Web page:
See you this summer!

Report this Content
This article has not been reviewed by Odyssey HQ and solely reflects the ideas and opinions of the creator.

Ready or not, here come the holidays, friends, and if you're as obsessed with the spirit of the season as I am, you are much more ready than not. Thanks to Hallmark Channel's Monopoly game making it possible to celebrate all year long, you can be ready now, too!

Keep Reading... Show less
Stephanie Tango

The pandemic has been in our world for more than half of 2020 and people are still acting stupid. If anything, they're getting stupider. They think that the virus is gone. It's not. Stop going to frat parties. Stop trying to go places without a mask. I wish things were normal, too. They're not.

Keep Reading... Show less
Kai Parlett

In the summer of 2017, 20 type 1 diabetics completed a 10-week 4,000+ mile bike ride from New York to California. They biked against the advice of doctors, family, and friends. Many were skeptical that people with diabetes could complete such a physically challenging trip without putting themselves in danger due to their disease.

Keep Reading... Show less

That's right, you heard that correctly: Demi Lovato and Max Ehrich called off their engagement after the couple originally announced their engagement in July after beginning to date in March.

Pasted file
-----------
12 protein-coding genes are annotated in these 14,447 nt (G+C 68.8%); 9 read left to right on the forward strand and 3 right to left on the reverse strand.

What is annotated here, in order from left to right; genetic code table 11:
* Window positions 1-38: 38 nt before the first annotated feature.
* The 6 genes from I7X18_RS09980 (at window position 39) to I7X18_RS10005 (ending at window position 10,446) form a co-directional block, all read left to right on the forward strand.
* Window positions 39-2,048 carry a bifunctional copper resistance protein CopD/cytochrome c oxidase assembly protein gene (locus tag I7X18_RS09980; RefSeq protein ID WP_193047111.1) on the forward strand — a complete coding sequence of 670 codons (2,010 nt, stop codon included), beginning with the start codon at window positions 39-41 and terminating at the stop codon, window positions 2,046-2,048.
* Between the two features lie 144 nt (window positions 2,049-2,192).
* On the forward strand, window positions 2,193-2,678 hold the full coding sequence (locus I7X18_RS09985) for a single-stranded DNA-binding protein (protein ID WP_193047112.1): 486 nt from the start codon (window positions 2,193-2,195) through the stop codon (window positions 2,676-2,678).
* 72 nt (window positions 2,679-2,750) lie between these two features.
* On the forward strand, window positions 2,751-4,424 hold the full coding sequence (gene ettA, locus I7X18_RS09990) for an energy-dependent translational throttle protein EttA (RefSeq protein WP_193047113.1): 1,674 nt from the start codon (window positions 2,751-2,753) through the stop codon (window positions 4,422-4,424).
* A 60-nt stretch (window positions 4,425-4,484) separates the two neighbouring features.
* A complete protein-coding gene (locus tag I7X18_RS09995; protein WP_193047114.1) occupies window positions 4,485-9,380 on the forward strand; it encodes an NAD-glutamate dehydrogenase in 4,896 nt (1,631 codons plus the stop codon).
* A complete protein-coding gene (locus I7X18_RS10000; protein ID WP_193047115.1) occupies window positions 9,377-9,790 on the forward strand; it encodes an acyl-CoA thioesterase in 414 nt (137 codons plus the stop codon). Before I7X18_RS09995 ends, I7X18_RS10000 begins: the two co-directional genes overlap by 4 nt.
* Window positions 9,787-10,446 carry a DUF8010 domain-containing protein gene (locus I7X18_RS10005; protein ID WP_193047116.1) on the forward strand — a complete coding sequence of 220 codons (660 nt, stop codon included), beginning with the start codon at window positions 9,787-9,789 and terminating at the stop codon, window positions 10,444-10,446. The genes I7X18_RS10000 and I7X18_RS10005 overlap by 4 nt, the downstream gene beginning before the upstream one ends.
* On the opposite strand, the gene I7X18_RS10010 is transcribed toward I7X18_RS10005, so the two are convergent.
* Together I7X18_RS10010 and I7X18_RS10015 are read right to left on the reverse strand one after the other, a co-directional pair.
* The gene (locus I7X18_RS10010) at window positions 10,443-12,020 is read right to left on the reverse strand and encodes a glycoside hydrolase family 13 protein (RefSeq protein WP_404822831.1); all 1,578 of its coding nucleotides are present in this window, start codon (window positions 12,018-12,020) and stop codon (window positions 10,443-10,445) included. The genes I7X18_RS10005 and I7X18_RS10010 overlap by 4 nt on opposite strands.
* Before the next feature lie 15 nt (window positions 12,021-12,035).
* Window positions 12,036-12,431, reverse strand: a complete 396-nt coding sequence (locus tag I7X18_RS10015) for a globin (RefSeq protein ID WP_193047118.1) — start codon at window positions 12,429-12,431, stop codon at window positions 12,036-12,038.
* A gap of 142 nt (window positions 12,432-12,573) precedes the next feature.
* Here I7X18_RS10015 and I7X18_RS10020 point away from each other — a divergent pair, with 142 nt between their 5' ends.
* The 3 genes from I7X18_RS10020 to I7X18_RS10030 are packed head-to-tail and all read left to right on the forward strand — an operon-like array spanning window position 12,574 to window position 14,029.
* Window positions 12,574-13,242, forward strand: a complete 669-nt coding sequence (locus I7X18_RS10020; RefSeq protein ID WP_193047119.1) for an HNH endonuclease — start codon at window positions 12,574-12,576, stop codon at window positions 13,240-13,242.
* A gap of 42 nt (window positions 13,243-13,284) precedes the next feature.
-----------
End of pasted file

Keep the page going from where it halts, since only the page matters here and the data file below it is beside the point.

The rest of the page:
Keep Reading... Show less

Demi Lovato's Called-Off Engagement Reminds Us Of The Importance Of Taking Our Time In Relationships

While this may be another hardship she sadly has to endure, I know she will find a way to inspire and help others through it.


I am heartbroken.

Keep Reading... Show less

We all love a good ol' sappy Christmas movie and this year, the Hallmark Channel is finally giving us what we want: diversity.

Keep Reading... Show less
Health and Wellness

Seasonal Depression Is Real And It Deserves Our Attention

Check in on your friends throughout the winter season, it can be brutal.


As we transition seasons and enter the last few months of the year, some are feeling grand about this natural shift. But that doesn't mean everyone is thrilled that the weather is cooling down — it's important to extend your knowledge to the phenomenon that is seasonal depression.

The lack of sunlight during the later seasons of the year, beginning with autumn, triggers a state of depression for about 15% of the population. This results in the lack of serotonin provided by the sun, causing it to be hard for some to do a lot of the things that would normally be deemed simple tasks to do during the earlier times in the year like getting out of bed, showering, going to work/school, etc. A major difference is an intense need for sleep similar to a hibernation effect.

Keep Reading... Show less
Health and Wellness

September Is Suicide Awareness Month, But Mental H​ealth Is An Everyday Discussion

Mental illnesses deserve our attention 365 days a year.


September is Suicide Awareness Month, providing an opportunity to raise awareness, further educate yourself, and remember the reality that mental illnesses present. Yet it's critical to understand that suicide awareness is not an annual Instagram hashtag to use and forget. Actively advocating for mental health resources, progress in education, and a broken stigma is an everyday ask — an activity that we can each participate in.

Keep Reading... Show less
Facebook Comments